Professional conduct most common allegation leading to a license complaint
The most common allegations against registered nurses leading to a complaint filed with the board of nursing were related to professional conduct (24.2%) followed by allegations related to medication administration (18.6%) and treatment and care (18.5%). Allegations related to professional conduct also yielded the highest average expense among license defense claims ($4,545.69) followed by allegations related to abuse/violation of patients’ rights ($4,137.72) and documentation error/omission ($4,124.29).
Most license complaint claims against nurses result in no action by the board
Although no action was taken by their state board of nursing in 49.2% of the licensing complaints filed against nurses, a small number of decisions (4.9%) resulted in the end of their career. Other results included probation (10.8%), suspension (4.6%), a fine (1.7%) or continuing education (6.8%).
Do you know how to prepare for a deposition?
Among any healthcare provider’s worst nightmares is to receive a subpoena to give a deposition as part of medical malpractice lawsuit. What is a deposition? What should you do if you are subpoenaed? What should you do to prepare? To find out the answers to these and other questions, watch the video presentation, Preparing for a Deposition, by Michael Komoll, National Litigation Counsel for CNA the underwriter of the Nurses Service Organization Professional Liability Insurance Program.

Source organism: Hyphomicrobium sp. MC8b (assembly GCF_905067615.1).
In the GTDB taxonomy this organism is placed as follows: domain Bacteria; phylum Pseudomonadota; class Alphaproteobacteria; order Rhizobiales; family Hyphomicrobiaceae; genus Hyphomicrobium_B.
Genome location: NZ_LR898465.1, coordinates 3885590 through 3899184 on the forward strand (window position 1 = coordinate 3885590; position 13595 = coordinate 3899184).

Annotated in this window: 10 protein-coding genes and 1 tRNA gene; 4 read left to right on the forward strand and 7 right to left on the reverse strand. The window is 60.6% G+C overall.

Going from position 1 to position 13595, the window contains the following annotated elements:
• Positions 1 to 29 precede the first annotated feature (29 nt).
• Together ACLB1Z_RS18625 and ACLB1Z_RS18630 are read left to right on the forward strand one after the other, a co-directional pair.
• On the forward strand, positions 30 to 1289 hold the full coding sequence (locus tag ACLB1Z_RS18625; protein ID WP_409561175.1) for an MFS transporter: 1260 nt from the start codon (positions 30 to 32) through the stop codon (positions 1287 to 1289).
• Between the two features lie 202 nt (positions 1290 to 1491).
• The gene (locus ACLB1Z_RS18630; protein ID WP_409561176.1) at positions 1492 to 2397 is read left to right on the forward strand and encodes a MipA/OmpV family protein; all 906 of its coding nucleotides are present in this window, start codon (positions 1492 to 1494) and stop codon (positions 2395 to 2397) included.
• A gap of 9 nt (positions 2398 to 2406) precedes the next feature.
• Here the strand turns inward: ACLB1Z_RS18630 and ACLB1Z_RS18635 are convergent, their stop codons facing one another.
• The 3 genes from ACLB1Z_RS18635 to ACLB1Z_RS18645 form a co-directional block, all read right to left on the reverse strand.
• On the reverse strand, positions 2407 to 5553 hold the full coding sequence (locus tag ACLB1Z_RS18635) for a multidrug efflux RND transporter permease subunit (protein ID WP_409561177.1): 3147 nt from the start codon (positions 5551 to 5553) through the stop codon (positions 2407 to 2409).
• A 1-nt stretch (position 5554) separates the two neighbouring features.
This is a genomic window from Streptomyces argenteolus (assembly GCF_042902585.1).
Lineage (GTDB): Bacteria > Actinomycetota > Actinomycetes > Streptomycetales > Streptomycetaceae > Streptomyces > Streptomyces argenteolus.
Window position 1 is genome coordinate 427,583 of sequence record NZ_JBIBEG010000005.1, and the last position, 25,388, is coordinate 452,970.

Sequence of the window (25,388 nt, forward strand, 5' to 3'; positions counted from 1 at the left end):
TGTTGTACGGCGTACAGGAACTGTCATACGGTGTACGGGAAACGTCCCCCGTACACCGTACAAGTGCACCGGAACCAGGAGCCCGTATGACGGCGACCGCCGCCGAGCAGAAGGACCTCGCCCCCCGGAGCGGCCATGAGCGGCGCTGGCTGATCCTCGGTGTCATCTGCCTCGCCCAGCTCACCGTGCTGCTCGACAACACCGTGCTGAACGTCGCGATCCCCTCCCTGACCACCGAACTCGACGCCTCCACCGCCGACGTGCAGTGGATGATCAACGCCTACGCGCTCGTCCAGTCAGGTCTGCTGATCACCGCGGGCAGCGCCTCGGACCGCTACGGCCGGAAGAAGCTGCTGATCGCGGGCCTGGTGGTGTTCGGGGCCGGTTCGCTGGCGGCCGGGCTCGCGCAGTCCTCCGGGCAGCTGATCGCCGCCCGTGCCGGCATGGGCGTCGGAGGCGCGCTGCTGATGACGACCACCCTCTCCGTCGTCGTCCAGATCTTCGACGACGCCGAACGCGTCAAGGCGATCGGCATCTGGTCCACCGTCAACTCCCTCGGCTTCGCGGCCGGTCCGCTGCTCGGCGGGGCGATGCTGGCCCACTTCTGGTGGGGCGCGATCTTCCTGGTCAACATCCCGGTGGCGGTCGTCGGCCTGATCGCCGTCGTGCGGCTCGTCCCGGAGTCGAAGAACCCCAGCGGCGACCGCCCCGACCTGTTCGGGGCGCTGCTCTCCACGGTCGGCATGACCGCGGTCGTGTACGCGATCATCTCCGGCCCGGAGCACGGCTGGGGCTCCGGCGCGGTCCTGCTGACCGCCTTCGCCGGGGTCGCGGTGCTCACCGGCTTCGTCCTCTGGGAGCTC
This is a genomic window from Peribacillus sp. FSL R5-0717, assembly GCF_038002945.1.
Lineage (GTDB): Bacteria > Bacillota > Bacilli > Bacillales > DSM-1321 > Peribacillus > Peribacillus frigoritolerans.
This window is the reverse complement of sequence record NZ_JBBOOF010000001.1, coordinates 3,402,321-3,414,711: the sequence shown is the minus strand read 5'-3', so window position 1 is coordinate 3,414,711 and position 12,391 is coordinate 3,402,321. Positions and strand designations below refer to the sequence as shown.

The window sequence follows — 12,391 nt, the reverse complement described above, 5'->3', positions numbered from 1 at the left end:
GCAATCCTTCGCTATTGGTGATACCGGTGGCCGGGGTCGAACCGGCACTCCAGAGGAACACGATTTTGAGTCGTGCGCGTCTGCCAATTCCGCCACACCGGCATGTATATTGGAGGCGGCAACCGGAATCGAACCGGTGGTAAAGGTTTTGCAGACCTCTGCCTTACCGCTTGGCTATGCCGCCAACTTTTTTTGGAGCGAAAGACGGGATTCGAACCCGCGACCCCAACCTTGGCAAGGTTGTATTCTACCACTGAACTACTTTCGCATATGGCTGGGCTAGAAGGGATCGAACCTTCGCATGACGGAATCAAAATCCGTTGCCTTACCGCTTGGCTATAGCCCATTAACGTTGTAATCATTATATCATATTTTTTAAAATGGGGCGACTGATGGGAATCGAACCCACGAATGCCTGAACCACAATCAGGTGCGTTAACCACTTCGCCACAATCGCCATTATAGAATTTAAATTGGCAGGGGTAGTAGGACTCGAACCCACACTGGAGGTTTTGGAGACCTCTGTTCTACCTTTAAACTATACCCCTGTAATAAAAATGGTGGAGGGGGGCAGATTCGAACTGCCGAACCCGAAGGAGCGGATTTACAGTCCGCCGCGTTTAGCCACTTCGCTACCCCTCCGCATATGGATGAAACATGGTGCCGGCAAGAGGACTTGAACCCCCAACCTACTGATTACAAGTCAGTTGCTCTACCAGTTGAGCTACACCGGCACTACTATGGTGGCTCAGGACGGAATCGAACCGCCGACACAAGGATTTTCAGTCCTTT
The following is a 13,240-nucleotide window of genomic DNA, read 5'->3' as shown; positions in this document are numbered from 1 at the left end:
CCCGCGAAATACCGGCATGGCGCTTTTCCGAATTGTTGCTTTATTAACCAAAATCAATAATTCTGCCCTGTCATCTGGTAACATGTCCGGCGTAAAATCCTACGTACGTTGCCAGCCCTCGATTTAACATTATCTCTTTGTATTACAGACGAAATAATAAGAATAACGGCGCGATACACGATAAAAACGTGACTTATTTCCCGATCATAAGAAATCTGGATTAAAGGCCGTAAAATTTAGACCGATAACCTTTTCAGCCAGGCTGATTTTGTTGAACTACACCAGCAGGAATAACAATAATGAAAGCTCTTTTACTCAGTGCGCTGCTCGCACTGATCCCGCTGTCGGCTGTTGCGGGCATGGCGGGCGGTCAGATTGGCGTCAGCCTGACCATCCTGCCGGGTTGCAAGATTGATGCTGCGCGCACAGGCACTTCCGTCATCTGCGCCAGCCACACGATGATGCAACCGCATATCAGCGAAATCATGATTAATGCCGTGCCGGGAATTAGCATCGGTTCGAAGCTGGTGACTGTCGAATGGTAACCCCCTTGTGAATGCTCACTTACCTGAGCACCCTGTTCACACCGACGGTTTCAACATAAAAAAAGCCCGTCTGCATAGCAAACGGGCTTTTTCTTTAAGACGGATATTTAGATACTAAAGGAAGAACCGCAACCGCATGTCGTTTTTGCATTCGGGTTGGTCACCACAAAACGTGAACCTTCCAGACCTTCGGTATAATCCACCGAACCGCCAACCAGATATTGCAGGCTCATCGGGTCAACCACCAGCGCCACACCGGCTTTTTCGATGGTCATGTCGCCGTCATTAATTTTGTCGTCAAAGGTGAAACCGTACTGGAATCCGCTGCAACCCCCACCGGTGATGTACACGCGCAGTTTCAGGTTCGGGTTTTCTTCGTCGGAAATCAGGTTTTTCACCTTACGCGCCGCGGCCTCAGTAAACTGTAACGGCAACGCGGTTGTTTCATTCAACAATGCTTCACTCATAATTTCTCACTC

Nurses should think twice before posting online
Social media is great way to connect with family and friends, but you need to be cautious. If a complaint is filed against your license for whatever reason, your state board of nursing will conduct its own investigation. That could include looking to see if you have a presence on social media. In the article Social Media Etiquette for Nursing Professionals, Nurses Service Organization goes over the do’s and don’ts of posting, tweeting, texting, or blogging.
Documentation on trial: Protect yourself from liability
When you document your nursing care in a patient's chart, you communicate with other members of the healthcare team and contribute to a legal document: the medical record. What you write reflects the quality of your care. Careless, inaccurate, or incomplete charting can hurt you in court. In a malpractice suit, good charting can be a primary defense. In the article Defensive documentation: learn how good charting can protect you from liability, Nurses Service Organization goes over the fundamental principles of documentation.